From there on the flow of people became seemingly endless. These were not your typical ruin explorers either. Dozens, if not hundreds, of flip flops, strappy sandals and lily-white converse walked on broken glass and mud. Children skipped about without much in the way of adult supervision.
And of course, with the crowds came the troublemakers. As I was exploring the top floor of the town’s old kindergarten building, home to some of the nicest and best-preserved murals in Skrunda-1, I suddenly heard the sound of glass breaking. Then another sound. And another. It sounded like heavy glass items being thrown against a hard surface and being shattered into thousands of little pieces.
I quietly snuck downstairs and exited the building. I didn’t feel in danger myself as I knew that I wasn’t alone in the area. Still, I had no interest in meeting the culprits face to face. On my way out I caught a glimpse: two teenage boys holding glass bricks picked up from the ground, their right arms flung back and ready to throw. Two girls with their cellphones out, filming the boys’ hilarious antics.
It was only a few moments later that I, reunited with my own team of two men and one baby, saw the same teens running out of the kindergarten and into one of the derelict apartment buildings. The next thing we saw was various pieces of furniture flying out of the windows on the top floor.
First a cupboard. Then a bathroom sink.
The furniture crashed to the ground like tiny matchboxes, breaking in different ways. Us people below watched in confusion, trying to figure out if we had a moral obligation to intervene in the mindless destruction of an already-doomed place. One young mother with two children at her side screamed at the teens to stop, which they did – at least for long enough for us to roll our eyes and move on with our exploration.
The final hour
As more and more people poured into Skrunda-1, we proceeded to explore the South end of the town where most of its technical and administrative operations used to be concentrated. First up was the canteen.
Up next was the prison of Skrunda-1. I hadn’t actually realized that there was one in the first place before Christian pointed at it on the map. The idea a prison inside a closed city felt strange and unsettling. What did it feel like to be a prisoner in a place that officially didn’t exist? What kind of crimes could lead a person to be doubly condemned like that?
The town’s administrative headquarters had a somewhat more cheerful atmosphere to them. It’s there that I came across the most wonderfully peculiar sight: a former lookout room that looked like a flying saucer that had crashed through the outer wall and decided to stay.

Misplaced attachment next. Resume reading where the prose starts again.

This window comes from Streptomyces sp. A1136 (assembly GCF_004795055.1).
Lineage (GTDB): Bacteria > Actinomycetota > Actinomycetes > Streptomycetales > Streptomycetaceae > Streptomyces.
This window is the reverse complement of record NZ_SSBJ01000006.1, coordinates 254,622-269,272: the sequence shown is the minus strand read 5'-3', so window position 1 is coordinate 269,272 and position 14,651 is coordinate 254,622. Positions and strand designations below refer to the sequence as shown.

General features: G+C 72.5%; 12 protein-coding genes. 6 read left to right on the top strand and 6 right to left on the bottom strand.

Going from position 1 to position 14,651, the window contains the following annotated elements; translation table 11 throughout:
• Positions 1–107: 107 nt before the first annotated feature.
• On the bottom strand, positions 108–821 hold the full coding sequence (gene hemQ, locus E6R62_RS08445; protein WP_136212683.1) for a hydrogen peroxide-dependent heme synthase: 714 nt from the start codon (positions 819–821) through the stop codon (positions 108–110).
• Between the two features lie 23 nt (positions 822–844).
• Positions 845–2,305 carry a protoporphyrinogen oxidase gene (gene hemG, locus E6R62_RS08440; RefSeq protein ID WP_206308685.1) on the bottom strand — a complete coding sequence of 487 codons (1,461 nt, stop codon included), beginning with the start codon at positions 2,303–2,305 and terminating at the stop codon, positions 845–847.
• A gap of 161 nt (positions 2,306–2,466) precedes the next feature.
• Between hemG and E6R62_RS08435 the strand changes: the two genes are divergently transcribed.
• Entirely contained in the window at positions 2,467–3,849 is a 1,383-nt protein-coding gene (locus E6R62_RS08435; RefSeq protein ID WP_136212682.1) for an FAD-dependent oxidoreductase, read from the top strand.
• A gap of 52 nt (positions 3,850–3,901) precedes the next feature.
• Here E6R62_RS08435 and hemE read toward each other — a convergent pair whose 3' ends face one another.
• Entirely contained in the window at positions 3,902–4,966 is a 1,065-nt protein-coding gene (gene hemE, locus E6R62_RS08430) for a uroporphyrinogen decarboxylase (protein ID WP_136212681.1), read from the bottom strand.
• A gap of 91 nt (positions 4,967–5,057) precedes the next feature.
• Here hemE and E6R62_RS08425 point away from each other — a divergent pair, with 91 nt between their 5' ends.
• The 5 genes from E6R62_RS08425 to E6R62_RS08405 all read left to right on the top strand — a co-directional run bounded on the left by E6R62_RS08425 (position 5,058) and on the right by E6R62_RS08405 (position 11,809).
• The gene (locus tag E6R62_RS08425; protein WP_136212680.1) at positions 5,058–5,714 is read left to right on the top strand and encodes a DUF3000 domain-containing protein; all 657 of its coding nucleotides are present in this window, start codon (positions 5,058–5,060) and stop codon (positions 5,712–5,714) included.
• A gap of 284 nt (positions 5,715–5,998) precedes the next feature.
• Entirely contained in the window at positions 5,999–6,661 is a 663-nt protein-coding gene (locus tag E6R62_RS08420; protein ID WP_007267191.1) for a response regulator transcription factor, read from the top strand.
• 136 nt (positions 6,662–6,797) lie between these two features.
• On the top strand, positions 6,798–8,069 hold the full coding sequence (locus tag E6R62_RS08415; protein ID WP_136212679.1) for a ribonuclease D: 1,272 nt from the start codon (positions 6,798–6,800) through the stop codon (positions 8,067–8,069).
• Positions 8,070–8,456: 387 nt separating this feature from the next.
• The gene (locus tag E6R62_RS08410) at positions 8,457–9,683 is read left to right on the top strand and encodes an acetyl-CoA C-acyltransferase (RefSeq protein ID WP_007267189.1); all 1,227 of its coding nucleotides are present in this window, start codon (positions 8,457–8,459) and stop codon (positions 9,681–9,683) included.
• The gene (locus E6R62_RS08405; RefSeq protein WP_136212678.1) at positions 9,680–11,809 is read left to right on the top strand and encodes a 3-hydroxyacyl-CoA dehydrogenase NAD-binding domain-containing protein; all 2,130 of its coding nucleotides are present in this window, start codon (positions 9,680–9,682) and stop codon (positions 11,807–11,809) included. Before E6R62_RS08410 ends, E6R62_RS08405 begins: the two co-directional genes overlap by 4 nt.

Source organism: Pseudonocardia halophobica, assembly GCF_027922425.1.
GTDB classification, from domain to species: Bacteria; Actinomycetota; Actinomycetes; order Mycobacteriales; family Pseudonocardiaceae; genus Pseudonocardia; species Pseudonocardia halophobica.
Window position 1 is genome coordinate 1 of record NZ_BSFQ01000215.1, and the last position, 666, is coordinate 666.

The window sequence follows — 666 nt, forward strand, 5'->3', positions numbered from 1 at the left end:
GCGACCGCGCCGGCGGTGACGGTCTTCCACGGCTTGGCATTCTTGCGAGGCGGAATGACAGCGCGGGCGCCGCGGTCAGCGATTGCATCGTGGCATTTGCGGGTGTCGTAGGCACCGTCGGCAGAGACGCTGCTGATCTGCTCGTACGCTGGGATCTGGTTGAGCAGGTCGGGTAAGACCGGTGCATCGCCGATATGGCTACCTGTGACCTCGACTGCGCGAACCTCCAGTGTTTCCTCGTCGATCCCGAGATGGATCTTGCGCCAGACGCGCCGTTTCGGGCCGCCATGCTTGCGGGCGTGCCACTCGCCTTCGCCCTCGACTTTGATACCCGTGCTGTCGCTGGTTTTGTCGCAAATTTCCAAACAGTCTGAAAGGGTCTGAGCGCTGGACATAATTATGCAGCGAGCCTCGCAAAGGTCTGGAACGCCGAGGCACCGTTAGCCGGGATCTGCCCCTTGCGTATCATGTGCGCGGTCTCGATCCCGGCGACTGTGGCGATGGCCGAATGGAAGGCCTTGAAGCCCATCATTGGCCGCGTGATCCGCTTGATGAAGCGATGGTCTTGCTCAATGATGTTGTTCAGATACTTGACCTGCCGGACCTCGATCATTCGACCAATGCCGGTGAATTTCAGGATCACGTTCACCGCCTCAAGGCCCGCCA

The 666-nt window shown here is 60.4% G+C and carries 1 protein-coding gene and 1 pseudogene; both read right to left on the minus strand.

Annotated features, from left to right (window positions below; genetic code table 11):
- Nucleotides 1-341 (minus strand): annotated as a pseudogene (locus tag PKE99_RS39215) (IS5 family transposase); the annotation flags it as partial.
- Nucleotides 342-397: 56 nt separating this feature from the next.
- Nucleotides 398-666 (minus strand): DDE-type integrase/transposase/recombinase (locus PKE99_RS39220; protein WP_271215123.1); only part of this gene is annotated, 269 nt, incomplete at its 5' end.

After we had left the building and had our picnic lunch among the ruins, my grown-up companions were starting to lose energy. I had hoped to still check out one of Skrunda-1’s two underground air raid shelters, but I realized that getting there and back would take at least another hour – an hour that was better spent getting ourselves back to Vilnius before dark. It was time to start the long way back home.
Urban exploration goes mainstream
Are we really justified to call Skrunda-1 “abandoned”? While nobody lives or works there anymore, the town is very conspicuously not without life. The marks of active and ongoing human activity are everywhere. I’m willing to believe that not every day at Skrunda-1 is like the circus we experienced during our outing – the town’s impending closing was probably to blame for the crowds – but to me it’s clear that it has crossed the line between an urban exploration site and tourist attraction.
In many ways, Skrunda-1 is Latvia’s version of Chernobyl, Bodie and Hashima Island, all world-famous abandoned places turned into tourist sites. Through social media and our own expeditions, we latch on to these places that seem so different from the ones we know, we consume them and make them our own. In doing so we give them new life. This makes me wonder whether we should, after all, not be talking about urban exploration and tourism as worlds apart, but consider how they intersect in the increasingly popular pursuit of dark tourism: travel to “places which are associated with tragedy, suffering or death”.
Perhaps all of this was always meant to be one chapter in the life of Skrunda-1. Only time can tell what the next one, written by the Latvian military, will look like.
Many thanks to Paul for contributing a few images to this monster of a post.
Inside the Soviet ghost town: Old uniforms and tiny prison-like apartments are rediscovered 18 years after Cold War settlement was abandoned, Daily Mail (08/03/2016)
Skrunda-1: Exploring a Soviet Ghost Town in the Forests of Latvia, The Bohemian Blog (2016)
Skrunda-1: Latvia’s Last Ghost City, The Baltic Times (10/04/2015)
Skrunda Soviet Radar Station, Latvian History (02/03/2013)